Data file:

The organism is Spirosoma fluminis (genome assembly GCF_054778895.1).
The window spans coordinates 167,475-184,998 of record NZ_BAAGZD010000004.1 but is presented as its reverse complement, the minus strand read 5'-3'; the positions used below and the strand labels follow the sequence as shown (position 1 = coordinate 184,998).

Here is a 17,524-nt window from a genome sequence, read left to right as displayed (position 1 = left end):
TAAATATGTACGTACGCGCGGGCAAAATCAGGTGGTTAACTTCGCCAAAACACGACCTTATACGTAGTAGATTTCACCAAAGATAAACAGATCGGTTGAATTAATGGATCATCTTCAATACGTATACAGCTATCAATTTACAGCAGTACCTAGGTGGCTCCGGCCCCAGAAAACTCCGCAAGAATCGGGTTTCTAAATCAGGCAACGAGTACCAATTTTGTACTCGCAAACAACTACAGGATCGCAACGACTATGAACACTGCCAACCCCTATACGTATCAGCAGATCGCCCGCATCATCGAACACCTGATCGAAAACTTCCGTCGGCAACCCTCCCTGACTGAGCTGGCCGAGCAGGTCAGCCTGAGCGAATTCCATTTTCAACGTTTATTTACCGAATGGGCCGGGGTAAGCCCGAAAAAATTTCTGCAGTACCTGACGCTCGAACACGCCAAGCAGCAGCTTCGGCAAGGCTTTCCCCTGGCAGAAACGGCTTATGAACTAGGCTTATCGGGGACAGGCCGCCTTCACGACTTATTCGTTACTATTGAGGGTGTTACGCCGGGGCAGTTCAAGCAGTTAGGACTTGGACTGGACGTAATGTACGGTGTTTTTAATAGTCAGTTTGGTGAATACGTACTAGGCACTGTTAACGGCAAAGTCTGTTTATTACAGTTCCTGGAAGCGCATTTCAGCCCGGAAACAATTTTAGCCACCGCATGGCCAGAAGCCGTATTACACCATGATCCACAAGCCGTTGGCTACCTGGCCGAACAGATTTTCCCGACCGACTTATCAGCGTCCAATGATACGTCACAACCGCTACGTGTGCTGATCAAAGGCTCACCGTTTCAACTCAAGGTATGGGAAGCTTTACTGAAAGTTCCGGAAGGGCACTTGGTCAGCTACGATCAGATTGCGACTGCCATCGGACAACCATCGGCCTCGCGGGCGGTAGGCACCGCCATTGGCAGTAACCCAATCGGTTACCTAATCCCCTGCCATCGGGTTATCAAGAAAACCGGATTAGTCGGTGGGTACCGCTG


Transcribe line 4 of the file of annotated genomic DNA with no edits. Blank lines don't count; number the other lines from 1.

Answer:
TAAATATGTACGTACGCGCGGGCAAAATCAGGTGGTTAACTTCGCCAAAACACGACCTTATACGTAGTAGATTTCACCAAAGATAAACAGATCGGTTGAATTAATGGATCATCTTCAATACGTATACAGCTATCAATTTACAGCAGTACCTAGGTGGCTCCGGCCCCAGAAAACTCCGCAAGAATCGGGTTTCTAAATCAGGCAACGAGTACCAATTTTGTACTCGCAAACAACTACAGGATCGCAACGACTATGAACACTGCCAACCCCTATACGTATCAGCAGATCGCCCGCATCATCGAACACCTGATCGAAAACTTCCGTCGGCAACCCTCCCTGACTGAGCTGGCCGAGCAGGTCAGCCTGAGCGAATTCCATTTTCAACGTTTATTTACCGAATGGGCCGGGGTAAGCCCGAAAAAATTTCTGCAGTACCTGACGCTCGAACACGCCAAGCAGCAGCTTCGGCAAGGCTTTCCCCTGGCAGAAACGGCTTATGAACTAGGCTTATCGGGGACAGGCCGCCTTCACGACTTATTCGTTACTATTGAGGGTGTTACGCCGGGGCAGTTCAAGCAGTTAGGACTTGGACTGGACGTAATGTACGGTGTTTTTAATAGTCAGTTTGGTGAATACGTACTAGGCACTGTTAACGGCAAAGTCTGTTTATTACAGTTCCTGGAAGCGCATTTCAGCCCGGAAACAATTTTAGCCACCGCATGGCCAGAAGCCGTATTACACCATGATCCACAAGCCGTTGGCTACCTGGCCGAACAGATTTTCCCGACCGACTTATCAGCGTCCAATGATACGTCACAACCGCTACGTGTGCTGATCAAAGGCTCACCGTTTCAACTCAAGGTATGGGAAGCTTTACTGAAAGTTCCGGAAGGGCACTTGGTCAGCTACGATCAGATTGCGACTGCCATCGGACAACCATCGGCCTCGCGGGCGGTAGGCACCGCCATTGGCAGTAACCCAATCGGTTACCTAATCCCCTGCCATCGGGTTATCAAGAAAACCGGATTAGTCGGTGGGTACCGCTG